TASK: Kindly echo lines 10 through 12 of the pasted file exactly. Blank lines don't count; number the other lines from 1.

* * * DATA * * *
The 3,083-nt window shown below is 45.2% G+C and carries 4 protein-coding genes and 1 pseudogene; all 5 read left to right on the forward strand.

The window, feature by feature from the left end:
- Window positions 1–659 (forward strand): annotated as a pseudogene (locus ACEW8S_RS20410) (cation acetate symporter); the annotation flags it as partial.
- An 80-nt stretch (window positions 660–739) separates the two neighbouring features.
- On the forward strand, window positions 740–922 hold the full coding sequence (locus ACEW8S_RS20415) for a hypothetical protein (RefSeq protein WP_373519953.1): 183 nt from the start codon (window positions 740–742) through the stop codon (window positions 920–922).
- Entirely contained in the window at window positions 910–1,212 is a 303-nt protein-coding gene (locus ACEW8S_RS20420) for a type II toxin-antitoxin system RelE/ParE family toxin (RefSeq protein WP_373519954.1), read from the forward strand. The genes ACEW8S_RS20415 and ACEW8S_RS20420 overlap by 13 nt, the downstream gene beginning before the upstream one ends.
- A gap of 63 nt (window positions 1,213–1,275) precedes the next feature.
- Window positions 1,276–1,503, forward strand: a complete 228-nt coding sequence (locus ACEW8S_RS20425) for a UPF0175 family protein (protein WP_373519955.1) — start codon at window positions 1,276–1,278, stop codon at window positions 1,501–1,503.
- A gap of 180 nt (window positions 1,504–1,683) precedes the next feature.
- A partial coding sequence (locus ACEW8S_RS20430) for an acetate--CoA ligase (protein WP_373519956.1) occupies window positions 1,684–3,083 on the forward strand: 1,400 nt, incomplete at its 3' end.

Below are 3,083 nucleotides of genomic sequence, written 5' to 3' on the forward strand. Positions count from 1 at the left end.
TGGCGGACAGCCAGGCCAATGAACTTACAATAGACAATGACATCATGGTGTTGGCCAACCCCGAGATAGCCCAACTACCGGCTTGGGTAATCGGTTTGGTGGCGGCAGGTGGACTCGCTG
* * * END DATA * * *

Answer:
- A partial coding sequence (locus ACEW8S_RS20430) for an acetate--CoA ligase (protein WP_373519956.1) occupies window positions 1,684–3,083 on the forward strand: 1,400 nt, incomplete at its 3' end.

Below are 3,083 nucleotides of genomic sequence, written 5' to 3' on the forward strand. Positions count from 1 at the left end.
TGGCGGACAGCCAGGCCAATGAACTTACAATAGACAATGACATCATGGTGTTGGCCAACCCCGAGATAGCCCAACTACCGGCTTGGGTAATCGGTTTGGTGGCGGCAGGTGGACTCGCTG